Air Canada was born as Trans-Canada Air Lines a little over three quarters of a century ago, on April 10, 1937. Its purpose? To coordinate air transport across a nascent country’s broad expanse. Its means? $5 million and three airplanes: a Stearman fresh from crop-dusting duties and two Lockheed Electras. The man at the helm was Philip Gustav Johnson, an engineer who’d become President of Seattle’s Boeing Airplane Company at the tender age of 31. He moved up to Montréal as Vice President of Operations at an annual salary of $17,500, and started the engines on a history so full of high moments, it was hard to pick just 75.

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Not every floral artist and botanical photographer can claim to have trained in wildlife biology and worked in the ecological sphere for 20 years before turning to art. That’s just one of the ways in which Montréal artist Marc Sardi is unique. Those who know his art from Instagram are already addicted to his unique creative flair — and now thanks to our Bloom collection, we can all enjoy his stunning images in our homes. Let’s meet the man behind the magic.


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This fresh collection will take you where the wild things grow. Let your space blossom into your favourite place with this celebration of form, of colour, of budding possibilities sprouting into splendorous, multi-coloured glory. Whether framed or wallpapered on every surface, it’s time for bold blooms, vintage florals and wild botanicals inspired as much by Dutch masters as by expressionist paintings, with a touch of pop art for good measure.


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Escape to otherworldly places with our freshest collection, an ode to ethereal vistas both real and imagined. Inspired by Impressionist landscapes and classic photography, this selection of prints and wallpapers is an invitation to dream. So unwind, breathe deep — there’s nothing on your to-do list but to let the possibilities unfold. 

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Montrealers have an ongoing love affair with their city’s low cost of living alongside its high quality of life, and the best cheap eats in Montréal are among the strongest supporting arguments for that. It’s a daily gift to hit up just about any corner of the island and find food that’s equal parts fulfilling and frugal.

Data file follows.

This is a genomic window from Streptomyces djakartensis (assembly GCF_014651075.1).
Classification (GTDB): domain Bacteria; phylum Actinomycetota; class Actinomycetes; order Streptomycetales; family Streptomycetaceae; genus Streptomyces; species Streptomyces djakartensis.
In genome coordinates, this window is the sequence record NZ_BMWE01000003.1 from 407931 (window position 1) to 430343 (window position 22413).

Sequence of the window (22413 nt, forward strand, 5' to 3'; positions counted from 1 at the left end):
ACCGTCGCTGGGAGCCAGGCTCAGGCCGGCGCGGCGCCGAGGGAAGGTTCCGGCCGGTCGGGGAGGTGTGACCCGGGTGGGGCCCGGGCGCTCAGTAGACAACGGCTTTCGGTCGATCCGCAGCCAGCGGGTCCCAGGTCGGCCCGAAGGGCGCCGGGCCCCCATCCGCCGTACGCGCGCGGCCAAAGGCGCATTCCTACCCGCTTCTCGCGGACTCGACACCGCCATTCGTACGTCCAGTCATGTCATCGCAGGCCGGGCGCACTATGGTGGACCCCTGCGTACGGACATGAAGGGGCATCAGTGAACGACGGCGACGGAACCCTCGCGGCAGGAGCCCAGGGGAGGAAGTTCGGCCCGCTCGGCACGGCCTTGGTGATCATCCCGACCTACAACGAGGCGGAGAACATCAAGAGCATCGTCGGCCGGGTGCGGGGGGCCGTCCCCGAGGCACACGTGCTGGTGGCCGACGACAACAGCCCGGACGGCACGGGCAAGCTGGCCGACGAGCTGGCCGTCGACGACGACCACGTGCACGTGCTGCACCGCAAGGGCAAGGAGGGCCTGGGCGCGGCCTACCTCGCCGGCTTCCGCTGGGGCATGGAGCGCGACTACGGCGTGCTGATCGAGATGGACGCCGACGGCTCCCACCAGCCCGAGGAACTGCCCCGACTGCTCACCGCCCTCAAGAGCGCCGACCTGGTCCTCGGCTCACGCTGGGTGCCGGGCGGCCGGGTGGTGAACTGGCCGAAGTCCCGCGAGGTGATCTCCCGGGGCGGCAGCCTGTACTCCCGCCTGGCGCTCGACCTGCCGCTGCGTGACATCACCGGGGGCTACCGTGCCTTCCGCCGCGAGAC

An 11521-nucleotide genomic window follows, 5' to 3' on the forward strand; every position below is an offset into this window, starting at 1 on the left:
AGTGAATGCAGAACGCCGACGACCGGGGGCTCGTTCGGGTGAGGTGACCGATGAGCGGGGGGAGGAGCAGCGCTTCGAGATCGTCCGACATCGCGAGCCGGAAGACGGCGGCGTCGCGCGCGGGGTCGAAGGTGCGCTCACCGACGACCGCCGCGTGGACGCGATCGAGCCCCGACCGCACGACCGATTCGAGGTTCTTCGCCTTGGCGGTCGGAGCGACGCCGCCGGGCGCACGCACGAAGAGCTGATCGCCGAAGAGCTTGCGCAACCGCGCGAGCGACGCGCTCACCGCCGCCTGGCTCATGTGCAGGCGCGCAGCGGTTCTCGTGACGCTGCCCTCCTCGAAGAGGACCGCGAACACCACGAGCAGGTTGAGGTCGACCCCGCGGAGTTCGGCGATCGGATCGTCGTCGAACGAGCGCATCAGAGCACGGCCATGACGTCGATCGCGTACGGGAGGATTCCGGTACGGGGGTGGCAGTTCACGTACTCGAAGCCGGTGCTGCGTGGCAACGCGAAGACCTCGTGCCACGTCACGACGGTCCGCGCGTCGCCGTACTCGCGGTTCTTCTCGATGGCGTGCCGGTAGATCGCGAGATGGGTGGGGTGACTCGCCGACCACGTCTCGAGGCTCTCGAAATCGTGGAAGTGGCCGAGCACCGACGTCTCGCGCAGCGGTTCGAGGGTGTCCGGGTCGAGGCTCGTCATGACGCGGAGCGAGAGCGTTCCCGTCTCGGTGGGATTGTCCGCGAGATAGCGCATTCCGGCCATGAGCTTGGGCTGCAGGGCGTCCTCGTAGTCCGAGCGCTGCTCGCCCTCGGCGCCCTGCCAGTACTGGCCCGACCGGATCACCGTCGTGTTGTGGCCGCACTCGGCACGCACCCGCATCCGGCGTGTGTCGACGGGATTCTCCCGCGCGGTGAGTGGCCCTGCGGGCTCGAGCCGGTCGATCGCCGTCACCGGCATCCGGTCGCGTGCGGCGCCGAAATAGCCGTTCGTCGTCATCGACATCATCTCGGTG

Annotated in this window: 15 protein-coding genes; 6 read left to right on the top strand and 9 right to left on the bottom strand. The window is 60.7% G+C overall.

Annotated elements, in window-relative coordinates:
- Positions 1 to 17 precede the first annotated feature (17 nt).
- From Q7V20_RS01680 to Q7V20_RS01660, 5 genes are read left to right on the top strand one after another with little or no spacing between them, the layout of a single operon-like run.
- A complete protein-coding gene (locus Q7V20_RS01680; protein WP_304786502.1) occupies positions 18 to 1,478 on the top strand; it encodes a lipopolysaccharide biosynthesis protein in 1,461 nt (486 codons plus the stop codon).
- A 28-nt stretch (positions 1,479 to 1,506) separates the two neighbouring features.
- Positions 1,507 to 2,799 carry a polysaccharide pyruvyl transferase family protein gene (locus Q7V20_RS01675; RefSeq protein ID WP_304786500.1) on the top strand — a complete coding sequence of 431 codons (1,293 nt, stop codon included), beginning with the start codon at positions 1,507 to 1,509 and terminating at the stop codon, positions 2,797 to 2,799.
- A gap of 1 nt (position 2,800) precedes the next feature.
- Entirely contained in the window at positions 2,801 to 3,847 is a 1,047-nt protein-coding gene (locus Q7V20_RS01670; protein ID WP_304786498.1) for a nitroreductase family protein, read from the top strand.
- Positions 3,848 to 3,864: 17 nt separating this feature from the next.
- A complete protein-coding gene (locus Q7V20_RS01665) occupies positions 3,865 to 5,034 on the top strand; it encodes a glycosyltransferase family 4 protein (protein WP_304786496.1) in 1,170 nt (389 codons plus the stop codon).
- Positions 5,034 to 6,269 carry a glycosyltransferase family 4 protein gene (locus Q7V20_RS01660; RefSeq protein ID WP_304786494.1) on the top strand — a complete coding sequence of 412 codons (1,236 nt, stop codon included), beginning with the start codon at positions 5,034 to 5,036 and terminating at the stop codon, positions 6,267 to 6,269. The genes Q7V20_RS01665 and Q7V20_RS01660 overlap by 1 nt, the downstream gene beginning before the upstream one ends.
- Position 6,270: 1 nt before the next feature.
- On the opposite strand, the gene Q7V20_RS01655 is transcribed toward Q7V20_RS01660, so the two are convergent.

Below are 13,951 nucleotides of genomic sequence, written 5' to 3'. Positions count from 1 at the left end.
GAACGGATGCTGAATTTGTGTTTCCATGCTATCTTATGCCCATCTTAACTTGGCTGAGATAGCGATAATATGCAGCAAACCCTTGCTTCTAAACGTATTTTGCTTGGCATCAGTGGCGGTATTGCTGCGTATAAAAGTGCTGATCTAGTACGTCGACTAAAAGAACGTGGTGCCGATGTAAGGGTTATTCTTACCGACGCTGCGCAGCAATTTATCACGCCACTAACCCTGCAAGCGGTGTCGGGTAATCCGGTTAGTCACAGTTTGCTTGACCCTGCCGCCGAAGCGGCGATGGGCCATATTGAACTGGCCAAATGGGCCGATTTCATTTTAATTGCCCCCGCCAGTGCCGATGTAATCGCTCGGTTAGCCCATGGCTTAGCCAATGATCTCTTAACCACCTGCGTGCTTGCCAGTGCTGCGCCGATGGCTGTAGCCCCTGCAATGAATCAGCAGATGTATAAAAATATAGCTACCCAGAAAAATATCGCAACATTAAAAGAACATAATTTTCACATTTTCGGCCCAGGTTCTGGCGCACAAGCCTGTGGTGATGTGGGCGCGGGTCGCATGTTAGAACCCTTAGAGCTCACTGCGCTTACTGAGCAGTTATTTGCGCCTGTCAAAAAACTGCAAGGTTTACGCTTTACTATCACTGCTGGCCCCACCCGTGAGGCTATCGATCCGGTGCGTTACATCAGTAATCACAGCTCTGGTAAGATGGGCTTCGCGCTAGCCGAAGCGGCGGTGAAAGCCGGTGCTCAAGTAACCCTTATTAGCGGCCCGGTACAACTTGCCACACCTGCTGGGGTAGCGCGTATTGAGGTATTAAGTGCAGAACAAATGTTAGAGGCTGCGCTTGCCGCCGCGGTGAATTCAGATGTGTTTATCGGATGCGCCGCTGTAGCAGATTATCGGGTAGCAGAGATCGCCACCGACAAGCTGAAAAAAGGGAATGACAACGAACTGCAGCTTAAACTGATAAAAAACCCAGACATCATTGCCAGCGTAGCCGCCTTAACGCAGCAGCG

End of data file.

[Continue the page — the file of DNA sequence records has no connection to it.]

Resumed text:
The best buffets in Montréal never go out of style. You’ll find a wide variety of all-you-can-options here, ranging from the best steakhouses and sushi restaurants to solid bets for brunch and cheap eats. Each have their own specialty where you can get a serious bang for your buck. Read on to find out where you can fill on a decent bill. 


In Leslie Knope’s words (you know, from Parks and Rec), it’s all about “ladies celebrating ladies.” Every February 13, gal pals have the best excuse ever to get together and make a ruckus: it’s Galentine’s Day. This affectionate February celebration doesn’t involve romance and mushy clichés, but rather quality time spent sharing, laughing, feasting and getting noisy with your most beloved lady friends. It’s only the best day ever.

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Nostalgic for the bygone days of pop coloured décor, disco roller derby and swing dancing? You’ve found your mecca! Montréal has got a loving relationship with the past, from its spicy days in the 1930s to its time on the world stage during Expo 67, to its 5-ring celebration of the 1976 Olympic Games. Read on for 15 incredible ways to experience the good ole days right here and now.


Walk along Saint-Laurent Boulevard, through Montréal’s Mile End neighbourhood, and your eyes are sure to be drawn to Maguire’s storefront — and inside. The local brand’s footwear designs are uniquely attractive, mixing a sort of chic, effortless wearability with a standout colour palette in buttery leathers. The price tags sit proudly on view next to every mouth-watering pair. These luxe shoes are arrestingly affordable.

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Montrealers are all about rooftop drinking. The minute the mercury starts to rise, you'll find us day drinking on one of the best terrasses in Montréal — we earned it after a long winter. Throw a rooftop with a jaw-dropping view into the mix and things go up a notch. From afternoons spent (boozily) basking in the sun to secret bars perched high above the city, we love them all for a lofty brunch, some of the best cocktails or a trip to one of the best gay bars. What can we say? Rooftop bars are the best.